London International Festival of Early Music November 2022 Now available to view on Marquee TV
For those who, like me, were not able to get to this November’s London International Festival of Early Music (LIFEM), the five concerts from St Michael & All Angels Church, Blackheath can now be viewed on Marquee TV under the heading LIFEM 2020. The link is here. You can use the code LIFEM50 to sign up for a free seven-day trial, as well as 50% off an annual Marquee TV subscription. Concerts from the 2021 festival are also available to view.
Full of the Highland Humours Ensemble Hesperi EM Records, EMR CD074. 62’05
I have heard the impressive Ensemble Hesperi several times live (one review is here), and welcome this debut recording, the result of a successful crowdfunding campaign. Building on their exploration of the repertoire of 18th-century Scottish composers, and the influence of Scottish music on London’s musical life, this attractive recording reveals London’s cross-cultural influences from Scotland and Italy. The CD title comes from Henry Playford’s A Collection of Original Scotch Tunes: Full of the Highland Humours, the first collection of Scottish music known in London.
Scheidemann: Chorale Fantasias for Organ Ed. Pieter Dirksen Breitkopf & Härtel 2022 92 pages | 30.5 x 23cm | 361gm | ISMN: 979-0-004-18607-7 | Softbound Edition Breitkopf EB8938
Although the rather retro style of the cover might suggest a reprint, this is a new edition of nine Chorale Fantasias on Lutheran chorales by the pivotal North German organist composer Heinrich Scheidemann (c1595-1663). One of the key students of Sweelinck in Amsterdam (1611 to 1614), Scheidemann’s return to Hamburg was key to that city’s extraordinary 17th-century flowering of organ music: a fusion of organ design and musical development that culminated in the music of Buxtehude and, ultimately, Bach whose early experience was strongly influenced by this North German school of organ composition.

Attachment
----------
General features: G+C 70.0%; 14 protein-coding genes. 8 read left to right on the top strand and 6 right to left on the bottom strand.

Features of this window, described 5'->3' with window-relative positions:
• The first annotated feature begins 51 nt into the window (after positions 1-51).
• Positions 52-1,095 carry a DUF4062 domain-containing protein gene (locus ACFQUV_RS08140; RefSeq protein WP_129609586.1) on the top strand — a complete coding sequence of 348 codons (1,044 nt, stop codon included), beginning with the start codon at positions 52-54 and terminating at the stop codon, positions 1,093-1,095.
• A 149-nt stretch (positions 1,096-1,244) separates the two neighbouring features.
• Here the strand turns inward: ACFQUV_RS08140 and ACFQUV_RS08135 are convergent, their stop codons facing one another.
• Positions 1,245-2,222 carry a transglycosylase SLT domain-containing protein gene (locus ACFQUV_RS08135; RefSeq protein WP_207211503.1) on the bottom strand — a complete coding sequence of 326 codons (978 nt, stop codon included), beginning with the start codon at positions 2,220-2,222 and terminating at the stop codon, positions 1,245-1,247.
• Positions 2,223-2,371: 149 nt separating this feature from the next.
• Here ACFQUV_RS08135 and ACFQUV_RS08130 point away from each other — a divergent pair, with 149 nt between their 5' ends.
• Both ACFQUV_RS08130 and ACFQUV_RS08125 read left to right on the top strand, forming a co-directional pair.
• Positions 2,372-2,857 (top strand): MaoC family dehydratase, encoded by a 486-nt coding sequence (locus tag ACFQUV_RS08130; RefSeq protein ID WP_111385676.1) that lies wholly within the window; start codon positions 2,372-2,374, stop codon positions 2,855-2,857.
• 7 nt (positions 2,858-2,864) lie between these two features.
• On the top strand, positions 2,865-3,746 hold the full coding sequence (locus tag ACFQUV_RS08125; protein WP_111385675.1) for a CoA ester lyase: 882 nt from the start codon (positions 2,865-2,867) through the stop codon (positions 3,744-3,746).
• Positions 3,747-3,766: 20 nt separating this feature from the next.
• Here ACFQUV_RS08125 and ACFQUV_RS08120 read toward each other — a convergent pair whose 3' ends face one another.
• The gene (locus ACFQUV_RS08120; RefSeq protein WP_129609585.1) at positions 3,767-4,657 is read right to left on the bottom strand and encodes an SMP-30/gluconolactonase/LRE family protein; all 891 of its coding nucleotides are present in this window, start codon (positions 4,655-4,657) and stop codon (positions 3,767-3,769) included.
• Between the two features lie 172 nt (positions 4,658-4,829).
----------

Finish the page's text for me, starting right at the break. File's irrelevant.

Basevi Codex Music At the Court of Margaret of Austria Dorothee Mields, Boreas Quartett Bremen AUDITE 97.783. 61’30
What a beautiful recording. Outstanding singing from Dorothee Mields, exquisitely delicate recorder playing from the Boreas Quartett Bremen, fascinating early 16th-century music from a little-known source, and an insight into the musical world of the Burgundian court in Mechelen. Despite a lovely back story to the CD and the music, this is one of those recordings that you can just lie back and listen to for sheer musical pleasure. If relaxed wafting is not for you, read on for more background.
The Orgelbüchlein Project: Volume 3 A 21st-century completion of Bach’s Orgelbüchlein Volume 3: Catechism, Penitence and Communion (Chorales 61–86) Compiled and edited by William Whitehead 119 pages • 230x323mm • ISMN 979-0-2650-2810-9 • Softbound Musica Baltica
The recent celebration of the completion of The Orgelbüchlein Project (reviewed here, with background information on the project) included the launch of the second volume (actually Volume 3) of the published chorales. This followed the earlier publication of the first volume (labeled Volume 4, and reviewed here). Since the first volume, there has been a change of publisher, the latest volume (and the remaining ones) is published by Musica Baltica. Each volume is dedicated to a specific liturgical group of chorales, in this case relating to the Catechism, Penitence and Communion (chorales 61–86 of the original Bach Orgelbüchlein).
Johann Pachelbel: Organ Works, Vol 2 Matthew Owens Organ by Bernard Aubertin Resonus Classic RES10303. 76’20
Matthew Owens follows his Pachelbel Organ Works Volume 1 (reviewed here, with background comments that I will not repeat here) with this volume, recorded on an impressive 2015 three-manual, 30-stop Bernard Aubertin organ in a private house in East Sussex. The programme follows a similar format to the first volume, with a Chorale Partita (on Christus, der ist mein Leben) a sequence of 23 Magnificat Fugues (Primi Toni), five chorale preludes and an opening (unrelated) Prelude and Fugue in D.
John Frederick Lampe: The Dragon of Wantley The Brook Street Band, John Andrews Resonus Classics RES10304. 2CDs59’44+44’12
Mary Bevan soprano, Margery Catherine Carby mezzo soprano, Mauxalinda Mark Wilde tenor, Moore of Moore Hall John Savournin bass-baritone, Gaffer Gubbins and The Drago
The German-born bassoonist and composer John Frederick Lampe is little-known today, as is this opera, but both were well-known in their time. A recording of his opera The Dragon of Wantley is well worthwhile, although the subtleties of the irony of the text and the pastiche of the music, let alone the possible allusions to the politics of the day, may escape a present-day listener. But no matter, the music is delightful and the oh-so-rhyming text is funny, in a deliberately hamfisted way.